A few weeks ago, someone said to me those three little words.
No, no, not those. The words everyone hopes never to hear: “You have cancer.” The person saying them was my doctor, following up on an abnormal finding on an otherwise routine colonoscopy.
In all honesty, I was not surprised. I have had issues, minor and low-grade, in that part of the body all my adult life. But in the last couple of years they had gotten just a little bit worse, and I had run out of excuses, so it was time to deal with it.
At some level I welcomed the clarification. Knowledge is power and all of that. But on pretty much every other level I was terrified. Just saying the word “cancer” is like a malevolent incantation. To know you have it feels as though you have a time bomb ticking in your gut.
Intellectually, I knew the thing was probably on the lower end of dangerous: There was no pain, the symptoms were minor. Indirect indicators of overall health were good. A physical back in May had shown excellent results.
Furthermore, tumors of the lower GI tend to grow very slowly. This thing had probably been in there for years, if not decades. It had lately gotten just a tiny bit worse. We had probably caught it early. Blah blah blah.
But as is its wont, the lizard brain wouldn’t listen to logic, and chose to freak out instead. A low-level panic became part of my daily experience. When the breathing exercises and the visualization exercises and the other psychological tricks failed, a good friend “loaned” me some Xanax, which brought instant relief. But it felt rather like cheating.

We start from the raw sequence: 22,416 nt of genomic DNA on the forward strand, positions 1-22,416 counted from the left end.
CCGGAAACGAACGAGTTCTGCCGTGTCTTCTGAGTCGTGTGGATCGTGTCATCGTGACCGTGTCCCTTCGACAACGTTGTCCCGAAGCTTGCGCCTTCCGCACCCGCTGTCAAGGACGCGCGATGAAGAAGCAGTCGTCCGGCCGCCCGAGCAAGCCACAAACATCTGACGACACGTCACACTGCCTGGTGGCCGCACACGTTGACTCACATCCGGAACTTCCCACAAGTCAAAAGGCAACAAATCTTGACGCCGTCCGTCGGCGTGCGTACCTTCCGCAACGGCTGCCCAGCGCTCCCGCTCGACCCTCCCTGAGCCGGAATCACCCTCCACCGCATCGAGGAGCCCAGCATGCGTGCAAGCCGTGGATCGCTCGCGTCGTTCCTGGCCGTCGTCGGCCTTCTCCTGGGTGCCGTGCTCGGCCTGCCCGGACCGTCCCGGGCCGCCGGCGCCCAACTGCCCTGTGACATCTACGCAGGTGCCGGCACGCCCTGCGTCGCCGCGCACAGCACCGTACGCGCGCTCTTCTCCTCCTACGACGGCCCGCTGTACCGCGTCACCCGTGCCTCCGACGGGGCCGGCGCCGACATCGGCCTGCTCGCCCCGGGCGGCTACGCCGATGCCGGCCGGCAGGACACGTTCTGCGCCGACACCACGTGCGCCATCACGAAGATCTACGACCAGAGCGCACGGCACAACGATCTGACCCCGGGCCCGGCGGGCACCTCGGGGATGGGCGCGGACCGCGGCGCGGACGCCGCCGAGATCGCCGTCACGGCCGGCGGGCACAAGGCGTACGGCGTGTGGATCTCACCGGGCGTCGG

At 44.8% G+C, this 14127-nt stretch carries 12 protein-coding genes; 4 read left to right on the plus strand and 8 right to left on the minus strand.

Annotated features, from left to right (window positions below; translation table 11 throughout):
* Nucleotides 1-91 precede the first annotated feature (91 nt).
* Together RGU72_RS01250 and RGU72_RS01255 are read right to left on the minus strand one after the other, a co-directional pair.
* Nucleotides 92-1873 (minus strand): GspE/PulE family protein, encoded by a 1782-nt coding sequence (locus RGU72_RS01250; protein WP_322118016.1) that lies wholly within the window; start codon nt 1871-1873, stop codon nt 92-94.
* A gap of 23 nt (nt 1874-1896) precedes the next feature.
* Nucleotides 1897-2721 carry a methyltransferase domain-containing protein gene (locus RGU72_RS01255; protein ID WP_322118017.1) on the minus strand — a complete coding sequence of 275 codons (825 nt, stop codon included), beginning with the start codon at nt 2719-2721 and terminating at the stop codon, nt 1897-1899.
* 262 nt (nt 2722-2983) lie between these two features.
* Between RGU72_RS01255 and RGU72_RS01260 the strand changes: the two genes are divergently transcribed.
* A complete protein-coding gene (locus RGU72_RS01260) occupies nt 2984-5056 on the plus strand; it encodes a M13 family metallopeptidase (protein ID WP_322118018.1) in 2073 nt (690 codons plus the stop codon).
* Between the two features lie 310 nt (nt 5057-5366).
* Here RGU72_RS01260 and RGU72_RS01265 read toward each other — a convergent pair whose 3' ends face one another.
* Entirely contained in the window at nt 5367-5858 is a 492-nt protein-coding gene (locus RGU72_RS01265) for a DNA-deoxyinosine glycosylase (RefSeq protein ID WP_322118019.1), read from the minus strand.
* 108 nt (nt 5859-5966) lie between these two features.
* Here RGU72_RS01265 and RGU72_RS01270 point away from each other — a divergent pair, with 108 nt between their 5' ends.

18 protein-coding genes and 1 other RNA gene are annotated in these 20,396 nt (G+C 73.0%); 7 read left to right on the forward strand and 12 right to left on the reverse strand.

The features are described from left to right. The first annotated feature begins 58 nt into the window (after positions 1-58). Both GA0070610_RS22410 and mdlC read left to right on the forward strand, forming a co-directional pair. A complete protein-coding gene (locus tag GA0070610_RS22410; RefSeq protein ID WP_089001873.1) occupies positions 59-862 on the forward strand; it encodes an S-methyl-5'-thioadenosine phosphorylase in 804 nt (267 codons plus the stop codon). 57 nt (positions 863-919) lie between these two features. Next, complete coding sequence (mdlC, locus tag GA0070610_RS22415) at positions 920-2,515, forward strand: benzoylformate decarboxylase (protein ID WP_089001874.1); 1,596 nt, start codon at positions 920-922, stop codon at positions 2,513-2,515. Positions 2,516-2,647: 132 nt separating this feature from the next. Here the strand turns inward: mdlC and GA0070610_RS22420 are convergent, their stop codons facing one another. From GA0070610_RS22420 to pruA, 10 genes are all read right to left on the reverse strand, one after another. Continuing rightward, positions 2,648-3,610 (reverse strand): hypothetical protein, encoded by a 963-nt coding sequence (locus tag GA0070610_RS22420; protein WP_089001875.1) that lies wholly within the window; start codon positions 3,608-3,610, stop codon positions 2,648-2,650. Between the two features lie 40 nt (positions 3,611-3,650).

Everyone reacts differently to a cancer diagnosis. Some people want nothing more than to be left alone. But I suddenly wanted to be surrounded by reminders of life and its sights and sounds every waking moment. I craved companionship.
I told only a select few people. A few close friends stepped forward and selflessly gave of their time. A few others disappointed. They made excuses, were suddenly busy, said they would be in touch. But the stricken looks they wore in my presence said everything.
Yesterday was consult day. Live-or-die day. What’s the stage; what’s the plan? How much time do I have? A week of mental preparation dissolved into redline-level stress. BP 174 over 95, pulse rate 110. Stroke territory.
After sincere apologies for being late the doctor got right to the point. Bloodwork was normal, no spreading; the MRI was definitive; the tumor was well-contained. Stage one, surgery only, no chemo indicated. Pretty much best case. Subject to change of course but all indicators good. I heard all this as though in a dream.
Surgery is scheduled for April 7, with 2 or 3 days in hospital, followed by light duty for a few days. Back to normal in a week or two. I’ll blow through my rather large deductible, but beyond that all will be covered by insurance.
With any luck I will be on the other side of this thing in a little under a month. Touch wood, cross fingers.